How to organise a wake

Following a funeral service, family members often hold a less formal reception, known as a wake.  It’s an opportunity for the deceased friends and family to remember the life and share memories together.

There are no rules about refreshments after a funeral service and who should be invited to the wake is totally up to you.  A wake is a nice opportunity for people to show their respects if they were unable to attend the funeral.  Likewise, others might only attend the funeral and not the wake.  A wake may or may not be also a chance for children to attend.  Adding a line in the order of service is advised so funeral attendees will know the details and arrangements following the service.  It can also be added to the end of the obituary or you can ask the person leading the service to make an announcement. Some wakes can be completely private, but it might be worth sending out invitations to those you wish to attend.

The wake can take place wherever you would like it to and we can advise on suitable venues. Maybe there was somewhere the deceased spent a lot of time or liked to visit or perhaps you would like it to be held at your home.  Remember to take into consideration the amount of people that might attend and make sure all your guests know the location and the time it begins.  This is especially important if there is a private family burial following the service.  Allowing a few hours between the service and the wake is acceptable too, particularly if the crematorium is not close by.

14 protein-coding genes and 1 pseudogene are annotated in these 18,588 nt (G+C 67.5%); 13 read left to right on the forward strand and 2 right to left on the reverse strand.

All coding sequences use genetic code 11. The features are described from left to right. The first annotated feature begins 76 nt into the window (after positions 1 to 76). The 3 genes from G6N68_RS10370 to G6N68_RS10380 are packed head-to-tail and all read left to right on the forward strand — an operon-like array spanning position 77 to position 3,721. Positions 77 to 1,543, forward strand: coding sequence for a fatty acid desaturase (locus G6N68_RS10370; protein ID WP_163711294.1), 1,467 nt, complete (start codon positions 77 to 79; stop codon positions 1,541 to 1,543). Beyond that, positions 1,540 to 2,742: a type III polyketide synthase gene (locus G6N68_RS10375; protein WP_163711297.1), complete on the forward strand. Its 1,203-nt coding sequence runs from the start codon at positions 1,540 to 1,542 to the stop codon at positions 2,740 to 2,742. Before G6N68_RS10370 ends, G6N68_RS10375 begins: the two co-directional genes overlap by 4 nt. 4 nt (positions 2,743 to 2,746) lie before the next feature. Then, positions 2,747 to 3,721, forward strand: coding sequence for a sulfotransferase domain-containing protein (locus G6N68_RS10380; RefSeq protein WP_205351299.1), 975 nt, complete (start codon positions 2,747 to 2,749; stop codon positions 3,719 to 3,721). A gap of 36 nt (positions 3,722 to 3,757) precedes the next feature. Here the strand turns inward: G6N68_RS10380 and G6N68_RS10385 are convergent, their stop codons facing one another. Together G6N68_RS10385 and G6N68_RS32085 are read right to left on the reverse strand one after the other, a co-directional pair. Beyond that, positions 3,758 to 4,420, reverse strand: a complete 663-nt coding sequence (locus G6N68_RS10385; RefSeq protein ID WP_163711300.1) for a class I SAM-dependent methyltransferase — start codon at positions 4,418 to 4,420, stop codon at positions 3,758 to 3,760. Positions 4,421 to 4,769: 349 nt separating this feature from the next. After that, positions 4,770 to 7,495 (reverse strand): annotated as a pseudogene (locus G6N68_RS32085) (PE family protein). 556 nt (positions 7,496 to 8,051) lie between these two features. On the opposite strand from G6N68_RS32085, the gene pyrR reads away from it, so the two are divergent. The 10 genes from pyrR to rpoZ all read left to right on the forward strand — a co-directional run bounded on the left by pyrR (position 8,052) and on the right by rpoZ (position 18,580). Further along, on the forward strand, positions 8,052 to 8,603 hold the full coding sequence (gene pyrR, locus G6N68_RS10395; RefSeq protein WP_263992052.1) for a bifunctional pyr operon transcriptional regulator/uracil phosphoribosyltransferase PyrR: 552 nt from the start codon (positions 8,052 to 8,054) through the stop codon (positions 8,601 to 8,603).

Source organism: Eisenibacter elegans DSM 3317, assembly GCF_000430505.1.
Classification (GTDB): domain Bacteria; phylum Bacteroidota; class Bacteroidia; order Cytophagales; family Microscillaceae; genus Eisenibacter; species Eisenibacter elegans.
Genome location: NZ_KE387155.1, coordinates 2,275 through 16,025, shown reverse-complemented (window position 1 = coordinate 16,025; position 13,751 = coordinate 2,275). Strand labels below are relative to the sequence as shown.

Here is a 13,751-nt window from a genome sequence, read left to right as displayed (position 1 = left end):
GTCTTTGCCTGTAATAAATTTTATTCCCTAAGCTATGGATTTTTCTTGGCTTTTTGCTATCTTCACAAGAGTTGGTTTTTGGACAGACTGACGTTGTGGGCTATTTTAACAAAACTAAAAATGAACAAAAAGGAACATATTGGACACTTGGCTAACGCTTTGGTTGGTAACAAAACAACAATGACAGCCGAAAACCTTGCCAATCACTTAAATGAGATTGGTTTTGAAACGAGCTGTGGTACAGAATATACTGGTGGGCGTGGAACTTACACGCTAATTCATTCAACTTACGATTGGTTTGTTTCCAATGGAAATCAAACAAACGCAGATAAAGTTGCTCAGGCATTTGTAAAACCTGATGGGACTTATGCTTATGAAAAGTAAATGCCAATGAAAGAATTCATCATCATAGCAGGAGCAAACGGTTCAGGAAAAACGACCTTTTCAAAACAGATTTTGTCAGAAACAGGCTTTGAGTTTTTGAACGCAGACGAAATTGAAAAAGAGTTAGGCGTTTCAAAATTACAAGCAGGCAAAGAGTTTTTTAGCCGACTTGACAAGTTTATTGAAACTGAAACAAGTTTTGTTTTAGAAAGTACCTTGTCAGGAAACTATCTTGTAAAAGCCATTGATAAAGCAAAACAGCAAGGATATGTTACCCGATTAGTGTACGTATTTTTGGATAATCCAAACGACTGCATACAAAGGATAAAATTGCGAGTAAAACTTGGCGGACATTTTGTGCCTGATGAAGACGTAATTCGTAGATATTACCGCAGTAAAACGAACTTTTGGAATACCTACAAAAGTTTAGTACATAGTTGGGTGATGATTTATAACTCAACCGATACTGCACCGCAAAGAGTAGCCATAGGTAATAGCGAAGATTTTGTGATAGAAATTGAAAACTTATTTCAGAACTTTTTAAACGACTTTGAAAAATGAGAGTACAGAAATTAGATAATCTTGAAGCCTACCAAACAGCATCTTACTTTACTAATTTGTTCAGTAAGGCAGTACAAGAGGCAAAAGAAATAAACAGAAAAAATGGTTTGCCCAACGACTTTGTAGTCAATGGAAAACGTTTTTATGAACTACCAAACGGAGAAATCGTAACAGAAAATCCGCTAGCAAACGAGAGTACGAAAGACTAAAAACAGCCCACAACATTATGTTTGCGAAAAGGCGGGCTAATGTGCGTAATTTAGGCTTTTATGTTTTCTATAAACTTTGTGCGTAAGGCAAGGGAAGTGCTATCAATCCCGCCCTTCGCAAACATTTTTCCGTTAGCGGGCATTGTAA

Depending on the venue you choose, they may be able to provide catering on-site and have specific menus that would be appropriate.  If not, we can advise on outside caterers and menus and if necessary, the hiring of crockery and glasses.  You may want to make the food yourself, maybe your loved one was an avid baker so afternoon tea would be perfect. However, it is important that you do not put yourself under too much pressure and don’t be afraid to ask friends and family to contribute if they can.

Traditionally entertainment was not provided at a wake but this becoming increasing popular in the form of music or picture slideshows.  If you think your loved one would have liked this, then you may wish to collate something they would have appreciated, but again, don’t put yourself under too much pressure. Enlist the help of others who will be glad of a practical task that they can do to feel useful.

If you would like to know more about organising wakes, Rosedale can provide the information you need.